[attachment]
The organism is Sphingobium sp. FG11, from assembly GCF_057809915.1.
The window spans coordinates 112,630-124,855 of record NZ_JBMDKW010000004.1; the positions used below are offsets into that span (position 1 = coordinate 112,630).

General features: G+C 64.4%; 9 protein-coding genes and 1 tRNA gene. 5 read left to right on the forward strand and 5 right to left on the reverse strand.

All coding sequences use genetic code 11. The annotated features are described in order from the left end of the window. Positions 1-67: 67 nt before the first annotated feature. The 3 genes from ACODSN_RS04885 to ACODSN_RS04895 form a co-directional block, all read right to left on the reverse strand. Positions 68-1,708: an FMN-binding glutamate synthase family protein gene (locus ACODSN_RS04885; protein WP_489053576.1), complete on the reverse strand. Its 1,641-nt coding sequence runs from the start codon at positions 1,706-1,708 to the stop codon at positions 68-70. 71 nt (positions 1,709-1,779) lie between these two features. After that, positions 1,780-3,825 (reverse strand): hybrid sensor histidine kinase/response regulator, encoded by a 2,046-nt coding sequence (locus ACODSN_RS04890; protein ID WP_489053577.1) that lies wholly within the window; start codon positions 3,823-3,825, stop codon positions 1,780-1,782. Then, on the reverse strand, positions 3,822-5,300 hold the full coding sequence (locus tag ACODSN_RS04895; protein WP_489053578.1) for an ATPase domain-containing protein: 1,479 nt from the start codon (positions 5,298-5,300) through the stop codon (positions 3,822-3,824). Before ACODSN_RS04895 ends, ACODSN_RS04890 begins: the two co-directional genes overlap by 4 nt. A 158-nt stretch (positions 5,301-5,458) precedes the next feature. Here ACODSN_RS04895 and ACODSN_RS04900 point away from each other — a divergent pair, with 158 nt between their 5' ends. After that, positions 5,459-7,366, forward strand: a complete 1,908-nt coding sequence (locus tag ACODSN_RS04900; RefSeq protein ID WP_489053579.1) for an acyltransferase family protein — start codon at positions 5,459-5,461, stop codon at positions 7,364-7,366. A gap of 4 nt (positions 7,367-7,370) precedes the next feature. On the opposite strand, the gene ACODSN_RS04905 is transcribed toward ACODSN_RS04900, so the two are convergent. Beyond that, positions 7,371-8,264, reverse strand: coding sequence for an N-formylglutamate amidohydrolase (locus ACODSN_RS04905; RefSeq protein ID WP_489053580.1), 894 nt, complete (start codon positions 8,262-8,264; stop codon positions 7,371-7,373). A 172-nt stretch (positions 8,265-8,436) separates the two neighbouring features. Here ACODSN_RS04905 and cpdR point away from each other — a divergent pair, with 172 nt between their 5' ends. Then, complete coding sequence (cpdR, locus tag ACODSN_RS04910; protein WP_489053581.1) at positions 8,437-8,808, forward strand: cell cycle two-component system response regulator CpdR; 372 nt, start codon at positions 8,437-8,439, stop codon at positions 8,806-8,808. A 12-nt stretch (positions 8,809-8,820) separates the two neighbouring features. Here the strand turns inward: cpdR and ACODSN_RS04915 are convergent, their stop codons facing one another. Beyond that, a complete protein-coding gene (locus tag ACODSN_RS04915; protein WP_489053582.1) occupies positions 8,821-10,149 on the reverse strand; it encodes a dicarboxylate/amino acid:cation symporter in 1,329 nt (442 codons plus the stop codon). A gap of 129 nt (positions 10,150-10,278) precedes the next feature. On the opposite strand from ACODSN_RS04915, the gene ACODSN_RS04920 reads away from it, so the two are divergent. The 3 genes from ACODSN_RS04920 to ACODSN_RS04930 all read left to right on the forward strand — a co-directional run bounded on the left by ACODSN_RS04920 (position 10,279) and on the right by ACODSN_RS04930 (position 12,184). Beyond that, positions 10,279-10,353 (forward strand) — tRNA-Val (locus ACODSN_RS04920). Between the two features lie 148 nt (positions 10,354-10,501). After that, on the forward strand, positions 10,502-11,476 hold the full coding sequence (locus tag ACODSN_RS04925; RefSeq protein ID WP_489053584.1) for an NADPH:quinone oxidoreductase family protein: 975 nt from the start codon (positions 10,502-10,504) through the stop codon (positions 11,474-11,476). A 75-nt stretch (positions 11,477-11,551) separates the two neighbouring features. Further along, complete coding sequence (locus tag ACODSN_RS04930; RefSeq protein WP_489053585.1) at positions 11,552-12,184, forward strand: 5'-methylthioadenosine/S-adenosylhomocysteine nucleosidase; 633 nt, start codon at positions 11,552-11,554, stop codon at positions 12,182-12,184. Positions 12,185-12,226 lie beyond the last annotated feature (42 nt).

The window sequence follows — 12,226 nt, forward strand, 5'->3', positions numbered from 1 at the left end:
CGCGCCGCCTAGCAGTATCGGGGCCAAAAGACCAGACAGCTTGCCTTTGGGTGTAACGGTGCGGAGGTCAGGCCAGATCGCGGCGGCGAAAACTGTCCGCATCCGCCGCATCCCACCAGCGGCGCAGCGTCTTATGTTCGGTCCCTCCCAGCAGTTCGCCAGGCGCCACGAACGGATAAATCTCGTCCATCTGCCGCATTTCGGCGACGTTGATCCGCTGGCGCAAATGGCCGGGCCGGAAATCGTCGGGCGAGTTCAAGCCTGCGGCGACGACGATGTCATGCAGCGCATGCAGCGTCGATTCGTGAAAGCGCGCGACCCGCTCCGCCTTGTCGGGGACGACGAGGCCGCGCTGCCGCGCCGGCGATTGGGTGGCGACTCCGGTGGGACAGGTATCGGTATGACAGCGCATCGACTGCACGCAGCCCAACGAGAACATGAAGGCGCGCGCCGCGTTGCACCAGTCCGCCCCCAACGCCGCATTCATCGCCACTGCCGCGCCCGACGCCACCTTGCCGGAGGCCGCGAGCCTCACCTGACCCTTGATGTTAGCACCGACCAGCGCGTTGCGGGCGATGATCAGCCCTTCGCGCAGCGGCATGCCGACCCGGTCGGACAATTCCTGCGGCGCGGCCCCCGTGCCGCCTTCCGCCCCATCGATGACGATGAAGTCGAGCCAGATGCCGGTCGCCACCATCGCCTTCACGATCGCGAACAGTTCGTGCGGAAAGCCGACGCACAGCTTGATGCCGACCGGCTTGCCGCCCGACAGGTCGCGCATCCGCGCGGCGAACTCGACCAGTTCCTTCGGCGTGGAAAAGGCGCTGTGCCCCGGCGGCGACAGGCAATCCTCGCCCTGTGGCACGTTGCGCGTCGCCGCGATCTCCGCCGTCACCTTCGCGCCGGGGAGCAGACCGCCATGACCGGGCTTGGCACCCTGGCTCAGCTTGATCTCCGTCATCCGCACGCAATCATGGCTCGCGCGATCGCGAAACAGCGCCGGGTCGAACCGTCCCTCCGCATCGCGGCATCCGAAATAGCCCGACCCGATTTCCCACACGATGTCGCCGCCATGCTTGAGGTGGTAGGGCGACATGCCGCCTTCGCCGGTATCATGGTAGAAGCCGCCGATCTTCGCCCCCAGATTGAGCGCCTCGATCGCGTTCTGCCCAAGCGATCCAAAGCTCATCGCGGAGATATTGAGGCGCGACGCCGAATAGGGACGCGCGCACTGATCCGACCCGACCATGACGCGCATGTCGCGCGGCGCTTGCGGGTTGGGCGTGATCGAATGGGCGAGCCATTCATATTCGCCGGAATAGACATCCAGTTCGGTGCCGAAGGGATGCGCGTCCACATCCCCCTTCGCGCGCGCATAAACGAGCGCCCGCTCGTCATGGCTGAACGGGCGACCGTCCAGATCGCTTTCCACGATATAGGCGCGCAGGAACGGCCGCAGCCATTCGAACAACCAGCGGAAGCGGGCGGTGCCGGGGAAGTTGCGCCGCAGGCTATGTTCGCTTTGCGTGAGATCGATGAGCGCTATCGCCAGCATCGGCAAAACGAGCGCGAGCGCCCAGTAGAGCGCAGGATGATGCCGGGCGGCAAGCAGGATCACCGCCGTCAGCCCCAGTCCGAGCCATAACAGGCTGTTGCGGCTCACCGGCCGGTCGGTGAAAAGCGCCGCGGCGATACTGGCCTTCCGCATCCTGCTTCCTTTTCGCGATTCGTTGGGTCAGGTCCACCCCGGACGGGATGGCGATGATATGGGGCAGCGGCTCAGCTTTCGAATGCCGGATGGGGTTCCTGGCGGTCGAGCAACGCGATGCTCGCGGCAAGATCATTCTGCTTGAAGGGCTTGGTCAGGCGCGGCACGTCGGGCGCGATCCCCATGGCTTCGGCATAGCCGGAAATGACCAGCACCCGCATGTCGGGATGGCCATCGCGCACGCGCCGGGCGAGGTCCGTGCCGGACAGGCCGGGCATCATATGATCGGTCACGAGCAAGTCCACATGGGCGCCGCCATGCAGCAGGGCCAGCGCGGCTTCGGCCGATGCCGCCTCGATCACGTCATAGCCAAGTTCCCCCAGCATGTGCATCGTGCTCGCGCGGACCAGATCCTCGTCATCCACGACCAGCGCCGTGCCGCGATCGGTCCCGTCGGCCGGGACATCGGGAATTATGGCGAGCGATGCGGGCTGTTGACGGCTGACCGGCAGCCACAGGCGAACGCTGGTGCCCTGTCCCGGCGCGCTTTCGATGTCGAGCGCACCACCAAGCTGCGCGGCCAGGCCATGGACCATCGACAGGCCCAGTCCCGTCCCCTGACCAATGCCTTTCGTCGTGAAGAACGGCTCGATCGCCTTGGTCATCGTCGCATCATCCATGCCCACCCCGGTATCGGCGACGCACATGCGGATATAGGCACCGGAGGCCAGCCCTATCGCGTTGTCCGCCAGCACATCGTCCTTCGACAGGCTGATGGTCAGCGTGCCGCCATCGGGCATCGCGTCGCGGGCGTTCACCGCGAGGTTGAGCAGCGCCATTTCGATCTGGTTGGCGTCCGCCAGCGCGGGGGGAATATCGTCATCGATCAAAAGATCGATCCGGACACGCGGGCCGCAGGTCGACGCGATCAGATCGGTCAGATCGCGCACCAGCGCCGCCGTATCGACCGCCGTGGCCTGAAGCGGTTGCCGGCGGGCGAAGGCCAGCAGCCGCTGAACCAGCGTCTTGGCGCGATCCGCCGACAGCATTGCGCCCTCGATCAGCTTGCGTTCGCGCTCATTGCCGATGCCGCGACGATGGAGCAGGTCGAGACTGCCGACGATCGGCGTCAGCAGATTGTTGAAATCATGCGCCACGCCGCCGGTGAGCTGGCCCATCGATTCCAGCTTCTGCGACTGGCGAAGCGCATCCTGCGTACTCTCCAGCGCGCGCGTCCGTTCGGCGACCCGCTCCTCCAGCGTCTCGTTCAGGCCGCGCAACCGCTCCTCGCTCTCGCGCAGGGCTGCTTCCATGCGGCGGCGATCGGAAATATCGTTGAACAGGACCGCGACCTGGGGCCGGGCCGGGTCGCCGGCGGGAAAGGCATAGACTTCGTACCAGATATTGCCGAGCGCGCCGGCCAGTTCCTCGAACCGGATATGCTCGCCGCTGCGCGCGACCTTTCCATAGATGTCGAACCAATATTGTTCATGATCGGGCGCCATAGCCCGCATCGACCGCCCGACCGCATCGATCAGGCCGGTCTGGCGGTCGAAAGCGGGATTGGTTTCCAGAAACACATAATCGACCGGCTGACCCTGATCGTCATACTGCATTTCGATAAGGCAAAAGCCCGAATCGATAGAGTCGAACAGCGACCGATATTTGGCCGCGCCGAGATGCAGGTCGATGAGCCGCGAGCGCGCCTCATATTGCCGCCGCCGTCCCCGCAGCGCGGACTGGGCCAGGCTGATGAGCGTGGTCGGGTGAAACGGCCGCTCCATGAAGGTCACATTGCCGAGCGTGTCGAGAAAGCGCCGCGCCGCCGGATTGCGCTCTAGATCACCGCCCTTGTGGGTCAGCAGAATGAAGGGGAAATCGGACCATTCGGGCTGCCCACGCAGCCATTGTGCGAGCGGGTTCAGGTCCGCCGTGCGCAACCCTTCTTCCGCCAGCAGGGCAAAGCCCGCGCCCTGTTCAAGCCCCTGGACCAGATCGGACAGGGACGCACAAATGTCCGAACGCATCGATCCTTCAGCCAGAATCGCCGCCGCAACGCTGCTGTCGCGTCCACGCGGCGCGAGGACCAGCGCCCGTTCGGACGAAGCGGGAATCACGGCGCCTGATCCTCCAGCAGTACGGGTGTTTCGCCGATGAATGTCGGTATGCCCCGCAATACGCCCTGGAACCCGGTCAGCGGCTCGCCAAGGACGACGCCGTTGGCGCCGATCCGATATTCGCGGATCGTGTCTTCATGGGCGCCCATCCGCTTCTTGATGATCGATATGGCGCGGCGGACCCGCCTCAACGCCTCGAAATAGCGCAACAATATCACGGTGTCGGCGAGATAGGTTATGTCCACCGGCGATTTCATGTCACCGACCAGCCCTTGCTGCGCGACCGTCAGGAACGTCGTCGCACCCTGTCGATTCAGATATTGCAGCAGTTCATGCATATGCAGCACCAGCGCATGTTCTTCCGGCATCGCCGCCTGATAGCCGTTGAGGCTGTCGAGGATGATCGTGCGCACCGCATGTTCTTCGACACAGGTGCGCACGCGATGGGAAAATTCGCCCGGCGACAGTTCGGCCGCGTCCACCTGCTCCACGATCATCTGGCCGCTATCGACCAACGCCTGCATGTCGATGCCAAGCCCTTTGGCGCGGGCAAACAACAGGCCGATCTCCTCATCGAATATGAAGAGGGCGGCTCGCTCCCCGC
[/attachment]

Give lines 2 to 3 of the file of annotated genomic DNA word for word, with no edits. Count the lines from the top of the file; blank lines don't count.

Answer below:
The window spans coordinates 112,630-124,855 of record NZ_JBMDKW010000004.1; the positions used below are offsets into that span (position 1 = coordinate 112,630).

General features: G+C 64.4%; 9 protein-coding genes and 1 tRNA gene. 5 read left to right on the forward strand and 5 right to left on the reverse strand.